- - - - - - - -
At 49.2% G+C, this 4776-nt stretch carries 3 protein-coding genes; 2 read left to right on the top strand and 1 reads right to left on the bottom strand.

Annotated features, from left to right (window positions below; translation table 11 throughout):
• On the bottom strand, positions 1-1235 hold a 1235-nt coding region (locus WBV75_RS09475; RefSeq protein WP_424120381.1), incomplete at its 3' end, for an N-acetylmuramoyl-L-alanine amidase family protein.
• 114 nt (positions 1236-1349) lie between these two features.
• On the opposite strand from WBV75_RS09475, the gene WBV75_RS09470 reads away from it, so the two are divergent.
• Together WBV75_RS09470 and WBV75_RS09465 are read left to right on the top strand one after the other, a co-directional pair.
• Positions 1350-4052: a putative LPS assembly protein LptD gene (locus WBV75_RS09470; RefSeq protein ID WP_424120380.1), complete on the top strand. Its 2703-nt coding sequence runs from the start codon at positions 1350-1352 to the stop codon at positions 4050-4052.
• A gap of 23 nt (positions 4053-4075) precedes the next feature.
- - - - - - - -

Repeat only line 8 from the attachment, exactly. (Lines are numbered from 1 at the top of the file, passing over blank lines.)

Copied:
• A gap of 23 nt (positions 4053-4075) precedes the next feature.